While the drug appeared to be well-tolerated and safe, the treatment did not significantly slow cognitive decline.
In the A4 study being conducted at Sunnybrook and other sites, our researchers are targeting individuals who are still cognitively normal, and still may be many years before symptoms begin, when the burden of disease is at a much earlier stage. In the DIAN-TU study, genetic forms of the AD in their early stages are being targeted, and these forms may be different from the more common late onset forms in response to this medication.
Our researchers have reason to hope that Solanuzemab immunotherapy at this very early stage may still be helpful in slowing disease progression.
While previous studies have looked at ways to treat Alzheimer’s disease at various stages when it is already causing problems, DIAN-TU and A4 are groundbreaking, because they focus on individuals who are at risk of developing Alzheimer’s, but show no symptoms of the disease at the start of the trial.
DIAN-TU is also the first to focus on prevention or delayed development of early onset familial Alzheimer’s. In addition to cognitive testing, biomarkers such as amyloid levels in the cerebrospinal fluid and in the brain are being used as outcome measures.
“Traditionally, studies of Alzheimer’s disease will just use memory tests to measure outcomes,” says Dr. Mario Masellis, lead investigator for the DIAN-TU site at Sunnybrook. “The problem with this is that people with early stages of the disease often don’t have a measurable deficit.
With DIAN-TU we looked at developing something that can act as a surrogate measure of the benefits of the drugs being tested – something more sensitive and indicative such as amyloid uptake in the brain.”
DIAN-TU will follow an “adaptive clinical trial” approach, testing two drugs simultaneously to allow researchers to advance quickly if one drug shows more promise than the other, or, conversely, to stop testing a drug that produces adverse side effects without halting the entire study. With this adaptive model, new drugs may be added as they become available, says Dr. Masellis.
The use of advanced imaging technology also sets DIAN-TU and A4 apart from other studies on Alzheimer’s prevention. For example, in both studies, participants undergo an amyloid PET scan, which uses a radioactive tracer designed to bind to amyloid in the brain to quantify the extent of amyloid deposits in the brain. In A4, if the amyloid scan is positive, the participants are then randomly assigned to get solanezumab or placebo infusions monthly for three years.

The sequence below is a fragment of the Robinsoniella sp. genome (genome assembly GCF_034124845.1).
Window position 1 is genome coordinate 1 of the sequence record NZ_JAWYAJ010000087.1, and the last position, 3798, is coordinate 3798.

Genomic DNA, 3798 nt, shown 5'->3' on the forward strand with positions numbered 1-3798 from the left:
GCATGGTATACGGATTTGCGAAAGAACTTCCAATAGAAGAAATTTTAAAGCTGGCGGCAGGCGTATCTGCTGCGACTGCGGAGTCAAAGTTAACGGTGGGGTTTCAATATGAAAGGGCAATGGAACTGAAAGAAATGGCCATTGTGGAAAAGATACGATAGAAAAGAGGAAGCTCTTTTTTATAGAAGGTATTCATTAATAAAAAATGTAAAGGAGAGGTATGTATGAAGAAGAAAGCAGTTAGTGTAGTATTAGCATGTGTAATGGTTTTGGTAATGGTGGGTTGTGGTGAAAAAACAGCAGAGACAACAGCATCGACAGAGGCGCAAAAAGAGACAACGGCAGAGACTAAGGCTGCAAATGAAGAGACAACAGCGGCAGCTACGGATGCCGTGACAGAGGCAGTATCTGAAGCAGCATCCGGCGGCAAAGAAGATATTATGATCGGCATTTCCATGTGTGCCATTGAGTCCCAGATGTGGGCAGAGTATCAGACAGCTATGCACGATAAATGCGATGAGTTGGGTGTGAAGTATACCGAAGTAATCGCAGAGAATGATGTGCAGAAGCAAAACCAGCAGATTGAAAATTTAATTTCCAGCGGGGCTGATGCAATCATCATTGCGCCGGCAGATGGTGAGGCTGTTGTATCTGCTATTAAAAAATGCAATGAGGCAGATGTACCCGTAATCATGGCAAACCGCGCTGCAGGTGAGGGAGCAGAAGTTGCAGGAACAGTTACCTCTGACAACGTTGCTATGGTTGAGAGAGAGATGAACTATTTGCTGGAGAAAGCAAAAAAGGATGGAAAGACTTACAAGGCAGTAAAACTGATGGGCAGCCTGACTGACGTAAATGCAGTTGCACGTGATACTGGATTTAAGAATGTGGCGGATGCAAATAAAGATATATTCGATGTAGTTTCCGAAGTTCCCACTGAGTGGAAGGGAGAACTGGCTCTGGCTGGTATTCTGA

“It used to be that you could only detect deposits of brain amyloid in the brain in an autopsy, but now you can see this in people while still alive,” says Dr. Black. “Also, in the two to three years since the study started in the U.S., a radio-tracer has been developed that can detect tau in the brain, so that’s now also offered to participants of both studies.”
Getting people to sign up for the studies is not an easy task. With both A4 and DIAN-TU, being accepted into the treatment trial essentially confirms what most people don’t want to hear: that they’re likely to develop Alzheimer’s.
“The majority of people don’t want to find out,” says Dr. Masellis. “It can affect their insurance, career or job, or their outlook on life, but if a new therapy is developed then maybe more people would want to be tested.”
One participant in the A4 trial at Sunnybrook, a retired nurse whose parents both had serious memory-loss problems – although they were never officially diagnosed with Alzheimer’s – said she signed up for a number of reasons.
“For me it’s to get information on what’s going on with Alzheimer’s, and to get myself prepared for the future,” says the woman, a Toronto resident who asked not to be identified. She said she is selling her house and getting her affairs in order in the event she becomes debilitated by loss of cognitive function down the road.
She hasn’t told anyone in her family she’s part of the A4 study, although she did mention to a sibling that she was getting tested for amyloid build-up.
“And my sister told me she wouldn’t want to know,” says the woman.
With the A4 and DIAN-TU studies, by luck of the draw, one group gets monthly infusions of antibody, while the other group gets infusions containing no active drug. For Ted and Joanne, this means taking a chance – and embracing an opportunity.
So far Ted remains functional in his day-to-day life, but his short-term memory has deteriorated over the last eight years and he tends to repeat himself. As a result, he tends to be anxious in social gatherings, notes Joanne.
“I am extremely hopeful that Ted is receiving the drug and that it will slow down his symptoms,” says Joanne. “And then there’s the next generation – if this trial goes well and there’s a cure 10 years down the road, there’s hope for our two children and Ted’s many cousins who are younger than him, as well as for other people who may unfortunately inherit the gene for this disease.”
Sleep & Alzheimer’s: researchers studying the links
A good night’s sleep does more than banish fatigue and get the mind and body ready for another day. It may also help lower the risk for dementia by utilizing the brain’s waste removal channels, called perivascular Virchow-Robin spaces.
All photography by Tim Fraser